Here’s a look at why 2023 could be a decent year for Meta’s business and possibly its stock, too.

Meta’s nightmare 2022

It’s not surprising that Meta’s stock took a beating last year. The bad news started early in 2022, when Meta reported its fourth-quarter 2021 results and said first-quarter revenue growth would slow dramatically due to Apple’s iOS changes, a weak macroeconomic environment, and a shift of user engagement within the company’s apps to its TikTok-like Reels format, which was monetizing at a lower rate than its more mature formats. 

These trends largely persisted throughout 2022, as revenue growth decelerated dramatically in Q1 and turned negative by Q2. Revenue growth continued to decline on a year-over-year basis in Q3, and management said it expected fourth-quarter revenue to decline between 3% and 11% year over year. The midpoint of this range would be worse than the company’s 4% revenue decline in Q3.

A turnaround may be underway

While Meta’s performance was dismal last year, management emphasized on several occasions that it was confident it could turn things around eventually. In particular, the social media company believed it would be able to build out solutions to make its ad tracking and measurement less reliant on Apple’s mobile operating system’s capabilities. Further, Meta said throughout the year that even though its Reels format may be a headwind today, it would become a tailwind as the company improved its monetization.

Based on a report from WSJ on Friday, Meta has been making progress on these fronts. Investment in artificial intelligence tools to improve ad-targeting and forecasting and a shift to ad products that are less reliant on Apple’s mobile operating system are paying off, WSJ reports. “Executives told employees in October that Meta expected to begin rebounding from Apple’s change as soon as that quarter, which ended Dec. 31,” wrote WSJ‘s Jeff Horwitz and Salvador Rodriguez, citing “internal documents” at Meta.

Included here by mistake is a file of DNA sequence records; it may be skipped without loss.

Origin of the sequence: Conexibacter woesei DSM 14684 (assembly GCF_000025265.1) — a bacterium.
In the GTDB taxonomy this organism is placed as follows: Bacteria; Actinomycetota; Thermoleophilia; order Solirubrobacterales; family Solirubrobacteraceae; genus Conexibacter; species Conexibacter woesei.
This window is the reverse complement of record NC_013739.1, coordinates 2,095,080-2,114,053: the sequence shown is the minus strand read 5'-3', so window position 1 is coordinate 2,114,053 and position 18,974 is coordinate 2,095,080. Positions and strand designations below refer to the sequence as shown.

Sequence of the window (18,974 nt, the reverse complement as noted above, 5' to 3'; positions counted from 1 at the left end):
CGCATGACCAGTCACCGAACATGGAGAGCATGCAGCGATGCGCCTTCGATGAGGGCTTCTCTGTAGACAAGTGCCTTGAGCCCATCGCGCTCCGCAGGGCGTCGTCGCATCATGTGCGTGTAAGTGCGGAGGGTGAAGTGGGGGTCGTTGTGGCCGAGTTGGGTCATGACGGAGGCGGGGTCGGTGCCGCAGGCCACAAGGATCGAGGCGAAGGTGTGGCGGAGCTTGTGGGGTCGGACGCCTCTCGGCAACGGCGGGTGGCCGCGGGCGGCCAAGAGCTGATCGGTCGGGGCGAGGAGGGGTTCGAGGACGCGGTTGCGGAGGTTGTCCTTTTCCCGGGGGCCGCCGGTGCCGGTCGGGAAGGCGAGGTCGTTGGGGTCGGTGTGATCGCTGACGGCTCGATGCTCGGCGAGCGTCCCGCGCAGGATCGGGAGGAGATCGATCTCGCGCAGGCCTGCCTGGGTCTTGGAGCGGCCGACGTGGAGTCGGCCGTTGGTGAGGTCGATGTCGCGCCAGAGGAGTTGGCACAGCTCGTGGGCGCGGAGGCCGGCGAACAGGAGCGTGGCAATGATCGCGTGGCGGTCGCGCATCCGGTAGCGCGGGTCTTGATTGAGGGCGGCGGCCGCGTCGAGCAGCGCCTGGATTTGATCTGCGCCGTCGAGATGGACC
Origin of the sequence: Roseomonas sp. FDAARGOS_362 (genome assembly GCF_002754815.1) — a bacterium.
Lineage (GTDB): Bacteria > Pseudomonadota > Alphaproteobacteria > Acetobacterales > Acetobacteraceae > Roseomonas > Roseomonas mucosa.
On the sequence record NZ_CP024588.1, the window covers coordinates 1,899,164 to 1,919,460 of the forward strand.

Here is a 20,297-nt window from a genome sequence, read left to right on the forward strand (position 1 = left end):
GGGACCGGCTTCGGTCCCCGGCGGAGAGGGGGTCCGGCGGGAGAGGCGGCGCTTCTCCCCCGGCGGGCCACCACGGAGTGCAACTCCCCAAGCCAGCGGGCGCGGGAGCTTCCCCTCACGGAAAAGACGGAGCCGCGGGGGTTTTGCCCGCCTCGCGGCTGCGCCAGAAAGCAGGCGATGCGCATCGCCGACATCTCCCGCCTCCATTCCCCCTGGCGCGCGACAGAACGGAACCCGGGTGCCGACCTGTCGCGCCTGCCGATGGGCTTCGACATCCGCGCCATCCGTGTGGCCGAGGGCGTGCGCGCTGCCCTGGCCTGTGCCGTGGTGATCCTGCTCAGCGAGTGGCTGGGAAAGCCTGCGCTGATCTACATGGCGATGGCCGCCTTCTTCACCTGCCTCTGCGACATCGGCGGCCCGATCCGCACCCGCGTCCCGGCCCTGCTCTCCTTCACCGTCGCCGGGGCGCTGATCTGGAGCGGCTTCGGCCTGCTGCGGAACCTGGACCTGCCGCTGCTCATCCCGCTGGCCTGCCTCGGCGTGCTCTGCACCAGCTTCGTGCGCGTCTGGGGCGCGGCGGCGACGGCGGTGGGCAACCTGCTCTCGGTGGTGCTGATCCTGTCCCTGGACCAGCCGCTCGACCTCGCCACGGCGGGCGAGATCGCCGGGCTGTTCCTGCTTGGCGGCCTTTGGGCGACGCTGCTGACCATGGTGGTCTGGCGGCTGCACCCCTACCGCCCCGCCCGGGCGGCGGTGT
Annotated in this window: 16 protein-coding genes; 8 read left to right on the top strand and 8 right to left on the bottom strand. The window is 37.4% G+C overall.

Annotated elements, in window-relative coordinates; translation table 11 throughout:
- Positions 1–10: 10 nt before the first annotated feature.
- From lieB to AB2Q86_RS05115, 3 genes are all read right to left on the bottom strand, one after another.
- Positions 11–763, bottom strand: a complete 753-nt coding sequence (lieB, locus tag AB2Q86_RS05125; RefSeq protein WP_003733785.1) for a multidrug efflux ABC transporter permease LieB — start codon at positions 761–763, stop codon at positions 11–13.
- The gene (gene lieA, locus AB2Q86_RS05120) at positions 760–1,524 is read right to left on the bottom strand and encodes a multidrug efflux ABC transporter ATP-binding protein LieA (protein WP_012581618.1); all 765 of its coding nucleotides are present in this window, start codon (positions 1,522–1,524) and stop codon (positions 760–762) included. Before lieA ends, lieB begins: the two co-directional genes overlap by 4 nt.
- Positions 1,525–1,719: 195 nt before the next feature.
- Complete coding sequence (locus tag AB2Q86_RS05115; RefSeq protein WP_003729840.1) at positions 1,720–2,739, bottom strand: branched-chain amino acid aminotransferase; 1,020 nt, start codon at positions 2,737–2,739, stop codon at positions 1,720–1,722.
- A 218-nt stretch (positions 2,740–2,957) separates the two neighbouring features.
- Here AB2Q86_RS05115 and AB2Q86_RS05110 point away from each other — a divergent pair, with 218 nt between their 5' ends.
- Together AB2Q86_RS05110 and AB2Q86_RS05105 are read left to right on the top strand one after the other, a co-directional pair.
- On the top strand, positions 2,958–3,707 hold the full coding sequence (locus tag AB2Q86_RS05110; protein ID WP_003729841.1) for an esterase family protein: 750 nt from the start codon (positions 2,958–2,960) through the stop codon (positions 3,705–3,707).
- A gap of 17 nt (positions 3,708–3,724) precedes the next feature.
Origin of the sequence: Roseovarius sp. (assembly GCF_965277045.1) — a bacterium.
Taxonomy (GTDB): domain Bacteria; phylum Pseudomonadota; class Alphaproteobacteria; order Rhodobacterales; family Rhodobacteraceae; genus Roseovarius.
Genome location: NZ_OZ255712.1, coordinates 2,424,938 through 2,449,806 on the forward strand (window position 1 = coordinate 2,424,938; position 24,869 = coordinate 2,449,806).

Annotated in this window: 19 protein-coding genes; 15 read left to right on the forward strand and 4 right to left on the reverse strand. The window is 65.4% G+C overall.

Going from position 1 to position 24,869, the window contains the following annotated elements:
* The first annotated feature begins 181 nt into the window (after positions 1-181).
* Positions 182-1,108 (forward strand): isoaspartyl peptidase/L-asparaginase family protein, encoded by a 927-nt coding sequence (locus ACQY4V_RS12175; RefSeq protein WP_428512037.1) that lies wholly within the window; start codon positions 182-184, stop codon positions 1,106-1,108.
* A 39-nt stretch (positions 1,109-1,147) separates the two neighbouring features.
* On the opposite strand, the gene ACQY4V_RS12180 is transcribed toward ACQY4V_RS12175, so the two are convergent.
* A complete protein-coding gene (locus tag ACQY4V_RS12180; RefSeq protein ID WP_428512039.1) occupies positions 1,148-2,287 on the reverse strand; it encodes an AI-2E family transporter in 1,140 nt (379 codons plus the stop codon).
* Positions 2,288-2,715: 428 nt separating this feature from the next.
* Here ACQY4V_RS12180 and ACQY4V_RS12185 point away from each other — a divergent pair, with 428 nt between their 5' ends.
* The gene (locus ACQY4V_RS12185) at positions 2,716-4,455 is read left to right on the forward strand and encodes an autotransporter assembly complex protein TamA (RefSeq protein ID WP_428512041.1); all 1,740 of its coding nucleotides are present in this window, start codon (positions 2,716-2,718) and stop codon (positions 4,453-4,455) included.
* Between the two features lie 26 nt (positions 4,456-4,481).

Of course, it’s still impossible to know what Meta’s fourth-quarter results may look like. We’ll find out when the company reports fourth-quarter results on Feb. 1. It’s worth noting that Meta’s third-quarter report was released toward the end of October — the same month WSJ said executives reported these improvements to employees, and almost a month into Q4. Management, therefore, likely attempted to conservatively bake in any improvements it was seeing into its fourth-quarter revenue guidance.

While it’s possible Meta surprises to the upside for its fourth-quarter 2022 results, the internal documents WSJ cites at least provide an encouraging backdrop for a potential turnaround in the company’s top-line trajectory in 2023.

Randi Zuckerberg, a former director of market development and spokeswoman for Facebook and sister to Meta Platforms CEO Mark Zuckerberg, is a member of The Motley Fool’s board of directors. Daniel Sparks has no position in any of the stocks mentioned. His clients may own shares of the companies mentioned. The Motley Fool has positions in and recommends Apple and Meta Platforms. The Motley Fool recommends the following options: long March 2023 $120 calls on Apple and short March 2023 $130 calls on Apple. The Motley Fool has a disclosure policy.